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UK Government Integrated Review Announcement – RUSI Experts React

The UK government has announced plans to overhaul its approach to foreign policy through a new government-wide review. Here, RUSI experts give their initial reaction to the news.


‘The Government has decided – rightly – that the Integrated Review should conclude at the same time as the Comprehensive Spending Review (CSR). It has not yet clarified how many years the CSR will cover. The commitment to protect the 2% of GDP spent on defence provides some reassurance against deep cuts. But the Ministry of Defence will want to have clarity on its budgets beyond the next two years if it is to plan for the radical modernisation that is required.  

What makes this review distinct from 2010’s and 2015’s – and what could make it the most radical since the end of the Cold War – is the increased focus on foreign policy. In contrast to previous reviews, the previous commitment to “support the Rules-Based International System” is noticeably absent from this statement. This is welcome, and opens up the way to a foreign and security policy that is more clearly grounded in UK national interests.   

A radical review of foreign policy is needed to help the government respond to President Trump’s “America First” doctrine which, together with wider international trends, is in danger of leaving the UK isolated when pursuing its national interests. While there are also new opportunities as a result of recent changes, the risks to the UK's essential alliance relationships are greater now than they have been for many decades. The mitigation of these risks should be central to this new review.’ 

Professor Malcolm Chalmers, RUSI Deputy Director-General 


‘We welcome the review, its ambition and the emphasis given to foreign policy. This needs to be based on a clear-headed assessment of UK national interest, its position in the world and what we want to be as a nation. There are numerous challenges that will need to be addressed: military; policing; financial; and societal. But perhaps the biggest question is what role the UK, as a medium but important power in the world, should aspire to play in an era of great power competition. It needs to decide whether the UK wishes to be an active participant in shaping a new order or focus on preserving existing arrangements against the tide of change. This should address the circumstances under which the UK will act, including militarily, to protect its interests.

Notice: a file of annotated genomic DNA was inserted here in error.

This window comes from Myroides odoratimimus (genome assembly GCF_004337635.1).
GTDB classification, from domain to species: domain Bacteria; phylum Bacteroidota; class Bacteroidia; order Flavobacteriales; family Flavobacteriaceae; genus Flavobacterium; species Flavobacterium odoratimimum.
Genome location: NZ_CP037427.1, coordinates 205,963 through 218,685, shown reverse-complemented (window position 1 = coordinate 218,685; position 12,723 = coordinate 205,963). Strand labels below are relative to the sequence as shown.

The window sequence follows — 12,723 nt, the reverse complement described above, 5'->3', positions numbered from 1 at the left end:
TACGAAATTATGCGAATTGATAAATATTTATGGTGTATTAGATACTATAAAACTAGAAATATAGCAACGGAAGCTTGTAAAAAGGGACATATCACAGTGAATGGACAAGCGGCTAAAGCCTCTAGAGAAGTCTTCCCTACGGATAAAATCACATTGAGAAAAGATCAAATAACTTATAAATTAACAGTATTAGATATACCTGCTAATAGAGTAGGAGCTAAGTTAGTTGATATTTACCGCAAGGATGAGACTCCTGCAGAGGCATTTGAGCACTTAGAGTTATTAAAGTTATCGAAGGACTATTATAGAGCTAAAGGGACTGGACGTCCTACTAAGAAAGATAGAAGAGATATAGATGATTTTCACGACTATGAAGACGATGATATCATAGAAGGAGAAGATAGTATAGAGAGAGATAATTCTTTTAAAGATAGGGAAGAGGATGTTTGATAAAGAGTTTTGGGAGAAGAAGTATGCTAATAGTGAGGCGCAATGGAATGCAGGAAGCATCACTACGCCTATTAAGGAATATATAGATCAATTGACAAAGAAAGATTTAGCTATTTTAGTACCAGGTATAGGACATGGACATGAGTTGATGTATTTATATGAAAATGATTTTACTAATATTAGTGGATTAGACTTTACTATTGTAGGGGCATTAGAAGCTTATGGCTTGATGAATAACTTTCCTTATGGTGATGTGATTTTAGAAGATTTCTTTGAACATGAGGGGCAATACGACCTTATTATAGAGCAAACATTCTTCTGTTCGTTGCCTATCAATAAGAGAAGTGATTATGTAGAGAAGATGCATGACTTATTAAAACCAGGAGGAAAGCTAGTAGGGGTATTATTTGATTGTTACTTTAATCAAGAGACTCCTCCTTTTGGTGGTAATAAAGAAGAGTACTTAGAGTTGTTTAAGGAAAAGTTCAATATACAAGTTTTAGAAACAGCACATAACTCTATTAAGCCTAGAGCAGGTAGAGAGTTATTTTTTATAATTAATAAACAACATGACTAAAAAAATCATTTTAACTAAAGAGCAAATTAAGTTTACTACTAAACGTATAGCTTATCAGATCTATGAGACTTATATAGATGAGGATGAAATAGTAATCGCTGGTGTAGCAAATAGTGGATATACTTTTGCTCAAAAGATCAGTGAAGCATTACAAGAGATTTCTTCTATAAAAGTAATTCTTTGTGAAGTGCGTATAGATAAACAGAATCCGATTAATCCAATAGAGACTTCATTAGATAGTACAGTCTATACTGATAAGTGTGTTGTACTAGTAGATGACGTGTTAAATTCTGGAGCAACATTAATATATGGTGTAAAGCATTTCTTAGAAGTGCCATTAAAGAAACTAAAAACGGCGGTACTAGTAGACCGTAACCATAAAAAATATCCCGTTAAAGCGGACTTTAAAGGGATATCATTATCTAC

While the Review will, and should, consider threats, it must not be confined to that; it must also explore how to seize opportunities and the capabilities that allow the UK to respond to unforeseen events. This will inevitably involve consideration of the UK’s international alliances (bilateral and multilateral), including the responsibilities of being a member of the UN Security Council and NATO. However, while it is heartening that the Review is going beyond the usual Departments, the threats involve a complex mixture of harmful actions taking place both at home and away. These come from hostile actors (states and non-states) but also natural disasters and climate change. National resilience also needs to be reflected, and there is a role for non-traditional security Departments to participate. This might also include, perhaps, Education to ensure that the UK not only has the skills it needs but also can inform people of the way hostile actors seek to exploit divisions in society to destabilise us at home.